As sports and stocks go, bad investments won’t necessarily scare off potential buyers. Thousands of Packers fans have purchased over the years stock in the team, despite clear disclaimers regarding the inability to sell the stock or to ever make any money from the transaction.
Ultimately, fans don’t care; they view owning a piece of the Packers as an extension of their devotion to the franchise, gladly paying for the privilege of hanging a stock certificate on the wall of the room that contains their other green-and-gold memorabilia.
Fantex is taking the idea a step farther, offering shares of stock in specific athletes who receive lump sums now in exchange for a percentage of certain types of future earnings, both on-field and off-field.
Texans running back Arian Foster became the first NFL player to accept a deal with Fantex, agreeing to surrender 20 percent of future football-related earnings in exchange for $10 million in cash. The offering was later “postponed” after Foster underwent season-ending back surgery.
49ers tight end Vernon Davis became the second player to agree to the deal, getting $4 million now while giving up 10 percent of his future earnings. Fantex announced Monday that the reservation period for the Vernon Davis IPO closes on Friday, April 25. Then, if enough reservations are made, Fantex will open on Monday, April 28, a trading platform where folks can buy and sell shares in Vernon Davis.
Whether the movie of choice is Trading Places or The Wolf of Wall Street, the message is the same. Investors potentially lose plenty of money via the buying and the selling. But Fantex makes its money either way, by creating the arena in which the shares are bought and sold and charging a fee or commission for the buying and the selling.
The difference here is that Vernon Davis, Inc. has a specific but currently unknown date on which he will go out of business, for all intents and purposes. And those investors (suckers) left holding the bag when Vernon Davis decides to quit playing pro football will see the value of Vernon Davis shares plummet immediately.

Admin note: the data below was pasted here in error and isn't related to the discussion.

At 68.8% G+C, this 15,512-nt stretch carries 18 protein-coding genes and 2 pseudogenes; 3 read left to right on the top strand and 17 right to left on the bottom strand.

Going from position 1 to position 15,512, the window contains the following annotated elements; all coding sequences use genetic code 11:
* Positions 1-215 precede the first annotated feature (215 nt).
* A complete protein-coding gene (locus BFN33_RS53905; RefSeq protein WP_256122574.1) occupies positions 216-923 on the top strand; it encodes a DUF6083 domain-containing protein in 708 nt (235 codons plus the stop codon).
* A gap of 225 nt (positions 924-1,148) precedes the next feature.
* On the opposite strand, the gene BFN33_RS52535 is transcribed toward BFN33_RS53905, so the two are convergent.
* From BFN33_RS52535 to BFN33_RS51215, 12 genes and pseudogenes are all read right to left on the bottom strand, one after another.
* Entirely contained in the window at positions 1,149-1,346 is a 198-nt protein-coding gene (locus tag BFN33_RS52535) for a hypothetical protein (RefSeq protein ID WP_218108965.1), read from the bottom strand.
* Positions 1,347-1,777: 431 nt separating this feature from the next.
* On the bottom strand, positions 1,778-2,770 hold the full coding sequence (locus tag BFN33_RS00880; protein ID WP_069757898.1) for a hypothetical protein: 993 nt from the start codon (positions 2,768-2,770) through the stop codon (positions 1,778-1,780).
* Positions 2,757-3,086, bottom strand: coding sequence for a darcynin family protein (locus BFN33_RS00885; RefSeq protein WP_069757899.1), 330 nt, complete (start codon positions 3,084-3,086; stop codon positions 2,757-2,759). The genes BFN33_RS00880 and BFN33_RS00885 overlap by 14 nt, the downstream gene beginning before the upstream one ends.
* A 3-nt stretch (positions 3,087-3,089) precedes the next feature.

There’s a chance that Davis will find a way to make money in broadcasting or other football-related endeavors after his NFL career ends. But the money he receives (and in turn partially surrenders to Fantex) will be small in comparison to his football salary.
Will some investors make money? Sure, if they buy low and sell high. Will Fantex make money? Absolutely, on every transaction.
For Davis, it will look like a great deal when the $4 million check is cut. It possibly won’t look so good 10, 20, 30, and 40 years from now, as he’s dealing with the constant stress and administrative burden of surrendering 10 percent of every autograph signing or any other marginal football-related revenue stream he still has.
Then there’s the potential for litigation. If/when Fantex goes belly up and a lawyer representing a class action of Vernon Davis investors starts looking for assets to pursue, Davis will be at considerable financial risk.
As a result, we’ve yet to hear from anyone in the industry who thinks this is a good idea for the player or the investor. It’s definitely a good idea for Fantex, as long as it can find players who’ll take the money now without thinking through the potential long-term consequences — and as long as it can find investors willing to play Russian Roulette with their hard-earned American dollars.